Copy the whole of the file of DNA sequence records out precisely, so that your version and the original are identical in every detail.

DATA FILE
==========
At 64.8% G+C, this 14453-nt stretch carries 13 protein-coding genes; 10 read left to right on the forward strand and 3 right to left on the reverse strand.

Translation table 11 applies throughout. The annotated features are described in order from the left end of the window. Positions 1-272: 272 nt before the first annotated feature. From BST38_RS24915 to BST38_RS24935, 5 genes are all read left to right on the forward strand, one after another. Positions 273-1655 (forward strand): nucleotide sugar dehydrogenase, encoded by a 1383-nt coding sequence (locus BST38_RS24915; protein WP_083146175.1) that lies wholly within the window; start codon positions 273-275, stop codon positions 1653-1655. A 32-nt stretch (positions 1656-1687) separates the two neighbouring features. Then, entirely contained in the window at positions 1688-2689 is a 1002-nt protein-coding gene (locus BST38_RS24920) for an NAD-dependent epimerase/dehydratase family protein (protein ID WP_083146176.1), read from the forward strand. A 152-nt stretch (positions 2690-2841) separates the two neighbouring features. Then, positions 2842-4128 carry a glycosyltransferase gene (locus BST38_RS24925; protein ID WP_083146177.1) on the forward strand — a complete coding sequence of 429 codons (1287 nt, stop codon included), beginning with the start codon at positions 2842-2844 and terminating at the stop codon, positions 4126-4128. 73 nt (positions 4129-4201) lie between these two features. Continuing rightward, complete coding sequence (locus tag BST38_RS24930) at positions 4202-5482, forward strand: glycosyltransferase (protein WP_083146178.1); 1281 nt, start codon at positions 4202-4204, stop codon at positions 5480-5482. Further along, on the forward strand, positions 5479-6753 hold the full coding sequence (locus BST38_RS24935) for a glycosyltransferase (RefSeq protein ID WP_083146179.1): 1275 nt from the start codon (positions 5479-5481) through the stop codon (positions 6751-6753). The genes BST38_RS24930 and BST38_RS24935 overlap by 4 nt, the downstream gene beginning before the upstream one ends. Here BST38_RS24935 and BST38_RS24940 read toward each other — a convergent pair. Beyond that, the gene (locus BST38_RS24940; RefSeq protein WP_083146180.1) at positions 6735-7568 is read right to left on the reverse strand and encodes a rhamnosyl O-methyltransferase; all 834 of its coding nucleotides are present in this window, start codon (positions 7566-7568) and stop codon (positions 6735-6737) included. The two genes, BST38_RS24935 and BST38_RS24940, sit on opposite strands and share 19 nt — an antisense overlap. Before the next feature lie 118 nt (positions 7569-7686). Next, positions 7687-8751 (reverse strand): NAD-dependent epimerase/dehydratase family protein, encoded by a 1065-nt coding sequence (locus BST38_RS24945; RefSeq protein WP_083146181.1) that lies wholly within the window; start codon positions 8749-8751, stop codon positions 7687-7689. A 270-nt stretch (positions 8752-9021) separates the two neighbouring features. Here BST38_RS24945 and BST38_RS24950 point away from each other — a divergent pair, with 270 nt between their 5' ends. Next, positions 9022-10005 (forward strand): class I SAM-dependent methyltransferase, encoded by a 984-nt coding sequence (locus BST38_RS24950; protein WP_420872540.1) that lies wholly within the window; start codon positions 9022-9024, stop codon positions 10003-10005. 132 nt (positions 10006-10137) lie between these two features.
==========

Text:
At 64.8% G+C, this 14453-nt stretch carries 13 protein-coding genes; 10 read left to right on the forward strand and 3 right to left on the reverse strand.

Translation table 11 applies throughout. The annotated features are described in order from the left end of the window. Positions 1-272: 272 nt before the first annotated feature. From BST38_RS24915 to BST38_RS24935, 5 genes are all read left to right on the forward strand, one after another. Positions 273-1655 (forward strand): nucleotide sugar dehydrogenase, encoded by a 1383-nt coding sequence (locus BST38_RS24915; protein WP_083146175.1) that lies wholly within the window; start codon positions 273-275, stop codon positions 1653-1655. A 32-nt stretch (positions 1656-1687) separates the two neighbouring features. Then, entirely contained in the window at positions 1688-2689 is a 1002-nt protein-coding gene (locus BST38_RS24920) for an NAD-dependent epimerase/dehydratase family protein (protein ID WP_083146176.1), read from the forward strand. A 152-nt stretch (positions 2690-2841) separates the two neighbouring features. Then, positions 2842-4128 carry a glycosyltransferase gene (locus BST38_RS24925; protein ID WP_083146177.1) on the forward strand — a complete coding sequence of 429 codons (1287 nt, stop codon included), beginning with the start codon at positions 2842-2844 and terminating at the stop codon, positions 4126-4128. 73 nt (positions 4129-4201) lie between these two features. Continuing rightward, complete coding sequence (locus tag BST38_RS24930) at positions 4202-5482, forward strand: glycosyltransferase (protein WP_083146178.1); 1281 nt, start codon at positions 4202-4204, stop codon at positions 5480-5482. Further along, on the forward strand, positions 5479-6753 hold the full coding sequence (locus BST38_RS24935) for a glycosyltransferase (RefSeq protein ID WP_083146179.1): 1275 nt from the start codon (positions 5479-5481) through the stop codon (positions 6751-6753). The genes BST38_RS24930 and BST38_RS24935 overlap by 4 nt, the downstream gene beginning before the upstream one ends. Here BST38_RS24935 and BST38_RS24940 read toward each other — a convergent pair. Beyond that, the gene (locus BST38_RS24940; RefSeq protein WP_083146180.1) at positions 6735-7568 is read right to left on the reverse strand and encodes a rhamnosyl O-methyltransferase; all 834 of its coding nucleotides are present in this window, start codon (positions 7566-7568) and stop codon (positions 6735-6737) included. The two genes, BST38_RS24935 and BST38_RS24940, sit on opposite strands and share 19 nt — an antisense overlap. Before the next feature lie 118 nt (positions 7569-7686). Next, positions 7687-8751 (reverse strand): NAD-dependent epimerase/dehydratase family protein, encoded by a 1065-nt coding sequence (locus BST38_RS24945; RefSeq protein WP_083146181.1) that lies wholly within the window; start codon positions 8749-8751, stop codon positions 7687-7689. A 270-nt stretch (positions 8752-9021) separates the two neighbouring features. Here BST38_RS24945 and BST38_RS24950 point away from each other — a divergent pair, with 270 nt between their 5' ends. Next, positions 9022-10005 (forward strand): class I SAM-dependent methyltransferase, encoded by a 984-nt coding sequence (locus BST38_RS24950; protein WP_420872540.1) that lies wholly within the window; start codon positions 9022-9024, stop codon positions 10003-10005. 132 nt (positions 10006-10137) lie between these two features.